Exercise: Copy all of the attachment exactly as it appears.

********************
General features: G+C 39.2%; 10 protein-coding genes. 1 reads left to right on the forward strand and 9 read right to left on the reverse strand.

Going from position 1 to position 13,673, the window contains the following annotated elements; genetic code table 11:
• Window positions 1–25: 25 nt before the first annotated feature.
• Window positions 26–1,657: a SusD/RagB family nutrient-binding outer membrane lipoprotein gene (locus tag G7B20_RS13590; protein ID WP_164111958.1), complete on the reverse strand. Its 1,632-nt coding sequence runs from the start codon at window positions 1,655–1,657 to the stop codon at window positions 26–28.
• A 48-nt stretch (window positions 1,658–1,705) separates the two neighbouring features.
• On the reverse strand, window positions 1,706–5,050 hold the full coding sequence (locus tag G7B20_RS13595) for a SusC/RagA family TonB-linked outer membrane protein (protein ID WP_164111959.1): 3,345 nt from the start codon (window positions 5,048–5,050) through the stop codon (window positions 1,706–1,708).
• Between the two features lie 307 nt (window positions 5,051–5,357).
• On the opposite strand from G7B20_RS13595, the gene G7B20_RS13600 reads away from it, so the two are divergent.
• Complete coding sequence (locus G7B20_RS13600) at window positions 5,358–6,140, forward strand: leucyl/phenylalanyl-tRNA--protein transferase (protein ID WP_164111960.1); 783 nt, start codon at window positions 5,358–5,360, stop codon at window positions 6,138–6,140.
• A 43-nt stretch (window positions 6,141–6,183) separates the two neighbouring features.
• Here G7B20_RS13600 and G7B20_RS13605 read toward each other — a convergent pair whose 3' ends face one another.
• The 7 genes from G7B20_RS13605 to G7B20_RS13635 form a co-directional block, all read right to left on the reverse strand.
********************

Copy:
General features: G+C 39.2%; 10 protein-coding genes. 1 reads left to right on the forward strand and 9 read right to left on the reverse strand.

Going from position 1 to position 13,673, the window contains the following annotated elements; genetic code table 11:
• Window positions 1–25: 25 nt before the first annotated feature.
• Window positions 26–1,657: a SusD/RagB family nutrient-binding outer membrane lipoprotein gene (locus tag G7B20_RS13590; protein ID WP_164111958.1), complete on the reverse strand. Its 1,632-nt coding sequence runs from the start codon at window positions 1,655–1,657 to the stop codon at window positions 26–28.
• A 48-nt stretch (window positions 1,658–1,705) separates the two neighbouring features.
• On the reverse strand, window positions 1,706–5,050 hold the full coding sequence (locus tag G7B20_RS13595) for a SusC/RagA family TonB-linked outer membrane protein (protein ID WP_164111959.1): 3,345 nt from the start codon (window positions 5,048–5,050) through the stop codon (window positions 1,706–1,708).
• Between the two features lie 307 nt (window positions 5,051–5,357).
• On the opposite strand from G7B20_RS13595, the gene G7B20_RS13600 reads away from it, so the two are divergent.
• Complete coding sequence (locus G7B20_RS13600) at window positions 5,358–6,140, forward strand: leucyl/phenylalanyl-tRNA--protein transferase (protein ID WP_164111960.1); 783 nt, start codon at window positions 5,358–5,360, stop codon at window positions 6,138–6,140.
• A 43-nt stretch (window positions 6,141–6,183) separates the two neighbouring features.
• Here G7B20_RS13600 and G7B20_RS13605 read toward each other — a convergent pair whose 3' ends face one another.
• The 7 genes from G7B20_RS13605 to G7B20_RS13635 form a co-directional block, all read right to left on the reverse strand.